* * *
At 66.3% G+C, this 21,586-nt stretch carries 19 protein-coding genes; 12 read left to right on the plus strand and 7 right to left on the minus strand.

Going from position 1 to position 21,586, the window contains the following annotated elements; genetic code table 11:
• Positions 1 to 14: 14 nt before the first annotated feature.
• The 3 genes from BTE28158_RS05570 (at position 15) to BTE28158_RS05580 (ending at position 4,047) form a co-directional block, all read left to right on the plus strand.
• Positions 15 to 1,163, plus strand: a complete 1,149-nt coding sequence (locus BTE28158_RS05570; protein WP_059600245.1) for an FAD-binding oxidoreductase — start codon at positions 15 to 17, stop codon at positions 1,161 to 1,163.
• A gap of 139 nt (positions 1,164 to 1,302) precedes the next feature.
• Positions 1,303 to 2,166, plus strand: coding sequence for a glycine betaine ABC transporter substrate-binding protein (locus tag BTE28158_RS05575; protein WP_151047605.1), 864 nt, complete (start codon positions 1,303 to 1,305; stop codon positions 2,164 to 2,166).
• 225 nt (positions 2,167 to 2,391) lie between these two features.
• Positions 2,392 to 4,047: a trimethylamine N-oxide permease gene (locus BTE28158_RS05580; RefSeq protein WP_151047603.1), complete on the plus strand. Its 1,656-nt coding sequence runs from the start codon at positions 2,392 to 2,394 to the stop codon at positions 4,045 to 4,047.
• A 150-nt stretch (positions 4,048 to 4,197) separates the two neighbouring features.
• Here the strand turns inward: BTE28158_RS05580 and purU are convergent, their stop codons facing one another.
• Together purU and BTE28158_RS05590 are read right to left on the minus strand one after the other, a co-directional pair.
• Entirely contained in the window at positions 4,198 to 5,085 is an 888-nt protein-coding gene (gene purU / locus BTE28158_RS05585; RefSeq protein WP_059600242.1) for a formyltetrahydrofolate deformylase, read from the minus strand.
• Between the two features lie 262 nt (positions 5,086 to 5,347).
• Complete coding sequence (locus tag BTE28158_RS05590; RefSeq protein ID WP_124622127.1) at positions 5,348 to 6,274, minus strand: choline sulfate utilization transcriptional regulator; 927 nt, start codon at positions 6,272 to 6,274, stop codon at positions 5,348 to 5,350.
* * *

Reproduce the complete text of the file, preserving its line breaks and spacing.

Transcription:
At 66.3% G+C, this 21,586-nt stretch carries 19 protein-coding genes; 12 read left to right on the plus strand and 7 right to left on the minus strand.

Going from position 1 to position 21,586, the window contains the following annotated elements; genetic code table 11:
• Positions 1 to 14: 14 nt before the first annotated feature.
• The 3 genes from BTE28158_RS05570 (at position 15) to BTE28158_RS05580 (ending at position 4,047) form a co-directional block, all read left to right on the plus strand.
• Positions 15 to 1,163, plus strand: a complete 1,149-nt coding sequence (locus BTE28158_RS05570; protein WP_059600245.1) for an FAD-binding oxidoreductase — start codon at positions 15 to 17, stop codon at positions 1,161 to 1,163.
• A gap of 139 nt (positions 1,164 to 1,302) precedes the next feature.
• Positions 1,303 to 2,166, plus strand: coding sequence for a glycine betaine ABC transporter substrate-binding protein (locus tag BTE28158_RS05575; protein WP_151047605.1), 864 nt, complete (start codon positions 1,303 to 1,305; stop codon positions 2,164 to 2,166).
• 225 nt (positions 2,167 to 2,391) lie between these two features.
• Positions 2,392 to 4,047: a trimethylamine N-oxide permease gene (locus BTE28158_RS05580; RefSeq protein WP_151047603.1), complete on the plus strand. Its 1,656-nt coding sequence runs from the start codon at positions 2,392 to 2,394 to the stop codon at positions 4,045 to 4,047.
• A 150-nt stretch (positions 4,048 to 4,197) separates the two neighbouring features.
• Here the strand turns inward: BTE28158_RS05580 and purU are convergent, their stop codons facing one another.
• Together purU and BTE28158_RS05590 are read right to left on the minus strand one after the other, a co-directional pair.
• Entirely contained in the window at positions 4,198 to 5,085 is an 888-nt protein-coding gene (gene purU / locus BTE28158_RS05585; RefSeq protein WP_059600242.1) for a formyltetrahydrofolate deformylase, read from the minus strand.
• Between the two features lie 262 nt (positions 5,086 to 5,347).
• Complete coding sequence (locus tag BTE28158_RS05590; RefSeq protein ID WP_124622127.1) at positions 5,348 to 6,274, minus strand: choline sulfate utilization transcriptional regulator; 927 nt, start codon at positions 6,272 to 6,274, stop codon at positions 5,348 to 5,350.